Facial recognition technology, use this guide when collecting and handling biometric information

Increasingly businesses are using facial recognition technology to improve their security processes, prevent theft or to glean the demographic profiles of customers for marketing purposes. However, many people see facial recognition technology as an invasion of their privacy.

The collection of sensitive biometric information under the Privacy Act 1988 (Cth) is afforded a greater level of protection and non-compliance may result in enforcement action. Such was the case with 7-Eleven Stores Pty Ltd. It was collecting customers' facial images and faceprints and matching them with their customers' instore survey experience. The Office of the Australian Information Commissioner initiated investigation held that 7-Eleven:

  • did not get informed and current consent from their customers for the collection of this sensitive biometric information and biometric templates;
  • store notices and privacy policy did not adequately notify customers of the kinds of information they were collecting and the method and purpose of collection.

Material Facts

7-Eleven’s 700 stores nation-wide enabled a customer to complete a voluntary survey about the customer’s instore experience on a tablet inside the store. Each tablet had an inbuilt camera that took facial images of a customer as they completed the survey. The facial images were uploaded to a secure server hosted in Australia and the images were then deleted from the tablet. The service provider of the facial recognition tool used an application to convert the facial images to an encrypted algorithmic representation of the face (faceprint), which assessed and recorded inferred information about the customer’s approximate age and gender.

7-Eleven’s purpose for capturing the facial images and generating faceprints was to see whether customers were leaving multiple responses to the survey within a 20-hour period on the same tablet, so they could be flagged as potentially non-genuine and excluded from the survey results and to get a broad understanding of the demographic profile of customers.

The faceprints and customers’ answers to the survey were stored in an encrypted database. As at March 2021, 1.6 million survey responses had been completed.

Collection of facial images and faceprints were sensitive information

The facial images and faceprints were biometric information used for the purpose of automated biometric verification or identification and the faceprints were also biometric templates and thus sensitive information within the meaning of s6(1) of the Privacy Act.

Individuals depicted in the facial images and faceprints could reasonably be identified.

Given 7-Eleven collected sensitive information, APP 3.3 required 7-Eleven to obtain consent to the collection of information and it must be reasonably necessary for one or more of 7-Eleven’s functions or activities (unless an exception applies).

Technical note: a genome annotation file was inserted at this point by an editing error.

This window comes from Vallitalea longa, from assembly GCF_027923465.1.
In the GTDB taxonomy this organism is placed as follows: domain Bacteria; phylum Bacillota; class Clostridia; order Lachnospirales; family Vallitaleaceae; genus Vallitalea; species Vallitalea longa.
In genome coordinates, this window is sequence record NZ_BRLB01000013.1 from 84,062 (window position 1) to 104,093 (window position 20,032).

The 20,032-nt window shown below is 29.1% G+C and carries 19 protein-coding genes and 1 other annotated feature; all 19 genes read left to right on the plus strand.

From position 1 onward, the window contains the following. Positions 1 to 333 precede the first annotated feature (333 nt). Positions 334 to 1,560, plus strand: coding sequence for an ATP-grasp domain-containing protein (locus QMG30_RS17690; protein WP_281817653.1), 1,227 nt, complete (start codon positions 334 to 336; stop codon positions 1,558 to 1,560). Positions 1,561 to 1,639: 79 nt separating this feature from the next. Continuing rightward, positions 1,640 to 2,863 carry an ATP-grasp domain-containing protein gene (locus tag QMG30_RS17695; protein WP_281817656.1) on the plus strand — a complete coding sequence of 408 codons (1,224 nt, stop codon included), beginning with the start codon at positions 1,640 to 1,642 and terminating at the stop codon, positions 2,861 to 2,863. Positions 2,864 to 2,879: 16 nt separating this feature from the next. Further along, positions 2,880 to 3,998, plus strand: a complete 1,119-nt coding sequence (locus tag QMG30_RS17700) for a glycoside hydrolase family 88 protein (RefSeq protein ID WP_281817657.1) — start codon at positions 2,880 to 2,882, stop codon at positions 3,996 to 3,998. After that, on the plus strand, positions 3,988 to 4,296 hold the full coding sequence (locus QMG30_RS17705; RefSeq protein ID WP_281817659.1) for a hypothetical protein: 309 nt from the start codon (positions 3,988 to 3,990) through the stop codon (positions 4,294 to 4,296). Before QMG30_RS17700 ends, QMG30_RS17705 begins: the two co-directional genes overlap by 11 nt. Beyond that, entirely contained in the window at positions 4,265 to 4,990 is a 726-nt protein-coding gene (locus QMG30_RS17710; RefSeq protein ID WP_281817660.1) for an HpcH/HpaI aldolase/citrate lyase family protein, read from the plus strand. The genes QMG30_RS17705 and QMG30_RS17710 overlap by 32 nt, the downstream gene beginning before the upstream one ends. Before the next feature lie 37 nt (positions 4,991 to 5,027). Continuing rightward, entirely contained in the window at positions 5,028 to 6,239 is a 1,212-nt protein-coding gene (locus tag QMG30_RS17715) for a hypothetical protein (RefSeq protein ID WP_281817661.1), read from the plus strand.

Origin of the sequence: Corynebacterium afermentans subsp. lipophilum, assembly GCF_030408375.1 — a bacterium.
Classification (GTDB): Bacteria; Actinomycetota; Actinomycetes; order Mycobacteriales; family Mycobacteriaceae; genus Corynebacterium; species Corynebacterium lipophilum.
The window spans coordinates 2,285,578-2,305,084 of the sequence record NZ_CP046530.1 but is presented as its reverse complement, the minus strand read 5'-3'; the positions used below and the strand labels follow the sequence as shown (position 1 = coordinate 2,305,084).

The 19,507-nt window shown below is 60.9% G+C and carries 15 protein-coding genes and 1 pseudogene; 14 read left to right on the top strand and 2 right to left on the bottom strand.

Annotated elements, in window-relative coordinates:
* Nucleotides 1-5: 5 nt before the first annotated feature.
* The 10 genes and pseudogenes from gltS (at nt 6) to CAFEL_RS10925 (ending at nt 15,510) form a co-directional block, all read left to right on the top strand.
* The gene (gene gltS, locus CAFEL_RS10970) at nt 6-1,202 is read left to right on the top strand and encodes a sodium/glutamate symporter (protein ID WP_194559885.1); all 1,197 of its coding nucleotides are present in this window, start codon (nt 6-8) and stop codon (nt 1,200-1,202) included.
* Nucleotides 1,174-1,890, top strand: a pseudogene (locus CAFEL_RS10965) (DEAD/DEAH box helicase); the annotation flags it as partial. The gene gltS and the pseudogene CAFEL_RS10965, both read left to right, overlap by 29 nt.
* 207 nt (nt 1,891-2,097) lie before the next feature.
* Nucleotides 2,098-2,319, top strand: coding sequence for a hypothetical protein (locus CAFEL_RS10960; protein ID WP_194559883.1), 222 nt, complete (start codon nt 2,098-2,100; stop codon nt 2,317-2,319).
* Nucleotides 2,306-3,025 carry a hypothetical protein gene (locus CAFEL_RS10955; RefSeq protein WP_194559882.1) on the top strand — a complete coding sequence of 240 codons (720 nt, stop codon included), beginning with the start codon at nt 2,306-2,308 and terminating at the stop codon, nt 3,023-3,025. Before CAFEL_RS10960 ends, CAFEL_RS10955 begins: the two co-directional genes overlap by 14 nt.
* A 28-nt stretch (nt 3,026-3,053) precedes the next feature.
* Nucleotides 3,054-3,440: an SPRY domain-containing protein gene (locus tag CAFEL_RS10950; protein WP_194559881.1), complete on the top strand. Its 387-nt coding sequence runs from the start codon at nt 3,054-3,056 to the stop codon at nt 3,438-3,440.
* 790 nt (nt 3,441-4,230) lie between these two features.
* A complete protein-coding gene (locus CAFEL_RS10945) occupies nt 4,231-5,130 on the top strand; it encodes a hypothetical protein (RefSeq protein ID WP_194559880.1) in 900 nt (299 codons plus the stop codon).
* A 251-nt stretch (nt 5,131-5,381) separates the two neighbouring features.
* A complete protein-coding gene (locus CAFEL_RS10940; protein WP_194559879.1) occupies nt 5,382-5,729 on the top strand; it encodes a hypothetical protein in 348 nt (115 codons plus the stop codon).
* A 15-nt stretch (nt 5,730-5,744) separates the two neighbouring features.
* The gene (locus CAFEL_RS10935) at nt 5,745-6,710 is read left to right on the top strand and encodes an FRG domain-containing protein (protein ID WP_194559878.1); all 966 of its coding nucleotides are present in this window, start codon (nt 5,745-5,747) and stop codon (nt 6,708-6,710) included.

Four key elements of consent:

  • The individual is adequately informed before giving consent.
  • The individual gives consent voluntarily.
  • The consent is current and specific.
  • The individual has the capacity to understand and communicate their consent.

If you are handling an individual’s sensitive information, you should get their express consent before handling that information. However, the conduct of the individual may infer implied consent, but there must be no ambiguity or doubt about the individual’s intention.

7-Eleven claimed they gave notice at the entrance to its stores to alert customers they may be subject to facial recognition technology. There were three notices displayed with one saying “By entering the store you consent to facial recognition cameras capturing and storing your image.”

The privacy policy noted:

By acquiring or using a 7-Eleven product or service or providing your personal information directly to us, you consent to 7-Eleven collecting, storing, using, maintaining and disclosing your personal information for the purposes set out in this Privacy Policy.


7-Eleven may collect photographic or biometric information from users of our 7-Eleven App and visitors to our stores, again, where you have provided your consent. 7-Eleven collects and holds such information for the purposes of identity verification.

Generally we collect most personal information directly from you, for example where you:

use a feedback kiosk from our stores.

The customers were not informed on the tablet, in the vicinity of the tablet or during the process of completing the survey that 7-Eleven was collecting their facial images and faceprints.

The store notices were unclear and given their location, created an impression customer images captured using facial recognition CCTV camera was for the purpose of surveillance of the store.

The privacy policy did not link the collection of photographic or biometric information to the use of in-store feedback kiosks.